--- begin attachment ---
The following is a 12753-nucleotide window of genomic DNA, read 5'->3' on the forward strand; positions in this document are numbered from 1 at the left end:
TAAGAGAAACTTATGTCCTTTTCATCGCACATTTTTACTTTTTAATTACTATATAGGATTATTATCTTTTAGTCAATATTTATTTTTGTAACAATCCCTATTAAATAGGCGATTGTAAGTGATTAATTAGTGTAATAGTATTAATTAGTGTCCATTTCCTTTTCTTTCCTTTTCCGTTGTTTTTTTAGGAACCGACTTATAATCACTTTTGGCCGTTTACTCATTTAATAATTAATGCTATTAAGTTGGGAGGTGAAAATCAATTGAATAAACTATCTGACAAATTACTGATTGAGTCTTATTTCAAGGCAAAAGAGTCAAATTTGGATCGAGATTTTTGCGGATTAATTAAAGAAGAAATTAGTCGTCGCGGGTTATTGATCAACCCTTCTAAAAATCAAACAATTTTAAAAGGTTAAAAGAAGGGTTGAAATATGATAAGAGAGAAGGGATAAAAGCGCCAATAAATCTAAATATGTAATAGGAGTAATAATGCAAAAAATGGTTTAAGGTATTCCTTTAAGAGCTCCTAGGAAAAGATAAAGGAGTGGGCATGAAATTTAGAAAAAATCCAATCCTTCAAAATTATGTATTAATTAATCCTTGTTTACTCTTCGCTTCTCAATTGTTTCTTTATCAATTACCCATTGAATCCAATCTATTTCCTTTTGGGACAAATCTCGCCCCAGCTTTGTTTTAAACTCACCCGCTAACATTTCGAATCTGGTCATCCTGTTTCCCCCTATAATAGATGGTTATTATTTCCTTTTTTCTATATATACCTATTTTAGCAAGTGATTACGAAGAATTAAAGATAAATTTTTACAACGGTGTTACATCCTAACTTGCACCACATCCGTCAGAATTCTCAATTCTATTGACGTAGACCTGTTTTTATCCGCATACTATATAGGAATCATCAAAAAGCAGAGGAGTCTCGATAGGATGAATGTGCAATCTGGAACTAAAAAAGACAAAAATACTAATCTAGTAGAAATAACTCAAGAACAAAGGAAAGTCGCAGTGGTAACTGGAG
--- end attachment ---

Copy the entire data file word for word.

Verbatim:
The following is a 12753-nucleotide window of genomic DNA, read 5'->3' on the forward strand; positions in this document are numbered from 1 at the left end:
TAAGAGAAACTTATGTCCTTTTCATCGCACATTTTTACTTTTTAATTACTATATAGGATTATTATCTTTTAGTCAATATTTATTTTTGTAACAATCCCTATTAAATAGGCGATTGTAAGTGATTAATTAGTGTAATAGTATTAATTAGTGTCCATTTCCTTTTCTTTCCTTTTCCGTTGTTTTTTTAGGAACCGACTTATAATCACTTTTGGCCGTTTACTCATTTAATAATTAATGCTATTAAGTTGGGAGGTGAAAATCAATTGAATAAACTATCTGACAAATTACTGATTGAGTCTTATTTCAAGGCAAAAGAGTCAAATTTGGATCGAGATTTTTGCGGATTAATTAAAGAAGAAATTAGTCGTCGCGGGTTATTGATCAACCCTTCTAAAAATCAAACAATTTTAAAAGGTTAAAAGAAGGGTTGAAATATGATAAGAGAGAAGGGATAAAAGCGCCAATAAATCTAAATATGTAATAGGAGTAATAATGCAAAAAATGGTTTAAGGTATTCCTTTAAGAGCTCCTAGGAAAAGATAAAGGAGTGGGCATGAAATTTAGAAAAAATCCAATCCTTCAAAATTATGTATTAATTAATCCTTGTTTACTCTTCGCTTCTCAATTGTTTCTTTATCAATTACCCATTGAATCCAATCTATTTCCTTTTGGGACAAATCTCGCCCCAGCTTTGTTTTAAACTCACCCGCTAACATTTCGAATCTGGTCATCCTGTTTCCCCCTATAATAGATGGTTATTATTTCCTTTTTTCTATATATACCTATTTTAGCAAGTGATTACGAAGAATTAAAGATAAATTTTTACAACGGTGTTACATCCTAACTTGCACCACATCCGTCAGAATTCTCAATTCTATTGACGTAGACCTGTTTTTATCCGCATACTATATAGGAATCATCAAAAAGCAGAGGAGTCTCGATAGGATGAATGTGCAATCTGGAACTAAAAAAGACAAAAATACTAATCTAGTAGAAATAACTCAAGAACAAAGGAAAGTCGCAGTGGTAACTGGAG